Dusty Baker smiles during story time at Nationals Park Wednesday. (Alex Brandon/AP)

Wednesday afternoon, in the midst of his wide-ranging daily media session, Dusty Baker was asked about being traded to the Dodgers. Normally, Baker sits back when asked a question, starts with a sigh or “well”, or a “that’s a very good question.” Wednesday, his eyes lit up, he moved closer to the microphone, and repeated the question as if grateful to hear it spoken again.

“What was my reaction?,” Baker said. “Man, that’s what I wanted.”

What followed was one of Baker’s best-told stories of a season full of them. Whatever he does as a manager on the field, he has provided an endless supply of anecdotes off it, and Wednesday’s might have been the most amusing of all. Below, find his story, word-for-word, with a few historical notes added for context.

“I didn’t like losing,” Baker began. “[The Braves] had traded Hank Aaron, that winter of ’75.

(The Braves traded Aaron to Milwaukee in November 1974, so before the 1975 season.)

“I didn’t know the business end of baseball at that time,” Baker said. “They traded all of us at the same time, and then sold the club to Ted Turner. They traded Ralph Garr to the White Sox, traded me to the Dodgers, traded Darrell Evans and Marty Perez to the Giants.

(Turner bought the team before the 1976 season, by which time Garr was gone and Evans was a few months from being traded.)

“My reaction was, I went in and I asked [Braves GM Eddie] Robinson. I wanted to be traded back to California because I was tired of being in the South at that time, and I was tired of losing. And his reaction to me was: Had I ever been to Cleveland? So I called Hank [Aaron], and I asked Hank: ‘How come every time I ask them to trade me, they ask me have I ever been to Cleveland?’ Cause Cleveland wasn’t Cleveland as you see it today. Cleveland’s a good town. But back then they played in old Browns stadium. That was like where you sent the bad actors.

“So I went in and I told them: I’m getting out of here. And I packed up my, I had a 914 Porsche. I had sold Fords. I sold my Thunderbird to my mother-in-law. And then I packed up my Porsche, built a little rack on the back, and like Route 66: Across America, going to California [after the 1975 season].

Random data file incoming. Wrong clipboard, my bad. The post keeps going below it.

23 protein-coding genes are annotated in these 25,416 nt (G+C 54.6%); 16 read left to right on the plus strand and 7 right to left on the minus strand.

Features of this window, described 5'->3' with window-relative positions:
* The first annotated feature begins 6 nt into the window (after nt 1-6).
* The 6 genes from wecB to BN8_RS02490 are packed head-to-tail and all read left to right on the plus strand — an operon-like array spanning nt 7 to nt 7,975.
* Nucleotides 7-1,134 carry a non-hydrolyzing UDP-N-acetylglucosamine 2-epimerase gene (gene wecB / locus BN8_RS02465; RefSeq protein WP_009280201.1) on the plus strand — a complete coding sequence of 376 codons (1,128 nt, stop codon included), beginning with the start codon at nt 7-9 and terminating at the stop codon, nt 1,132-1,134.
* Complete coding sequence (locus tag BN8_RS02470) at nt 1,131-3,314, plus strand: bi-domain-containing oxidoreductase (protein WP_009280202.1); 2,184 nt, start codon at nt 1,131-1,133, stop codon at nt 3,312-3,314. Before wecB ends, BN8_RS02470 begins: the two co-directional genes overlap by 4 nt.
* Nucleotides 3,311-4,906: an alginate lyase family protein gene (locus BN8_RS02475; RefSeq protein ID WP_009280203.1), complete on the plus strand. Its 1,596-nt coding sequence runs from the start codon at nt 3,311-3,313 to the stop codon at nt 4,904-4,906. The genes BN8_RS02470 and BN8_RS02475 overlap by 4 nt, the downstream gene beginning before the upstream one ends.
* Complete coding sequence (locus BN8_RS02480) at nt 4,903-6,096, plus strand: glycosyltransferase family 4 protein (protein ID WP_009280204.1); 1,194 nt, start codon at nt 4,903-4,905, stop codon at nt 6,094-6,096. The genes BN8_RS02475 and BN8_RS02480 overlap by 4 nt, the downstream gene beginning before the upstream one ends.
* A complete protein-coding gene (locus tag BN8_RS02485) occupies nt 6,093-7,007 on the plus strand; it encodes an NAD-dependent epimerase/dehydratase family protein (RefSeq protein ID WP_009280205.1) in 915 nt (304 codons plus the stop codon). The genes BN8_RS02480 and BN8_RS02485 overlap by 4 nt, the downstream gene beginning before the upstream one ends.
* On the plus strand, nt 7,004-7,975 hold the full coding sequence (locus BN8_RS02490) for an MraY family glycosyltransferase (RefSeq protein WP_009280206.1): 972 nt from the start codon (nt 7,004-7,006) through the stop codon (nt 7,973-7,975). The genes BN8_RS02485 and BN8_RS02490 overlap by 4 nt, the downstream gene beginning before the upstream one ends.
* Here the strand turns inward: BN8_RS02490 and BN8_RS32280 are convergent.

“They didn’t have cell phones, so I stopped in Carlsbad Caverns. I stopped at the Grand Canyon. To see things I hadn’t seen. And that night I was going to bed. I always wanted to be a Dodger, because I heard the Dodgers had the best athletes, the pretty uniforms, the good bodies. And I was like, shoot, you’re talking about me! That’s the way I thought. I’m serious…you asked me what I thought.

“So then I’m watching the news, and they showed like four players: Jimmy Wynn and (Tom) Paciorek and (Lee) Lacy and Jerry Royster. And I was like: ‘Dang, who’s this bad dude they just traded for?’ And then I saw my picture come up, myself and Ed Goodson.

(Those were, indeed, the players in the trade.)

“I called my dad. He said: ‘We’ve been looking for you for two days. You’ve been traded to the Dodgers.’ Eddie Robinson did me a favor, traded me to where I wanted to go. And I think Tom Paciorek had worn No. 12, one of the guys I was traded for. So they had No. 12 waiting for me when I got there.

(Paciorek wore 17, but 12 was available anyway, the number of Baker’s former favorite Dodgers, Tommy Davis)

“My first year there, I had a bad knee. I hit a home run my first at-bat, and I didn’t hit another one until July 4. That’s when I quit reading the newspaper and watching the news and stuff. Because I was like, man, I’m being crucified. So why should somebody else control my self-esteem? So I quit reading it.”

(Baker did not hit another home run until July 15, and finished with four. The next season, he hit .291 with 30 homers, his best of eight seasons with the Dodgers.)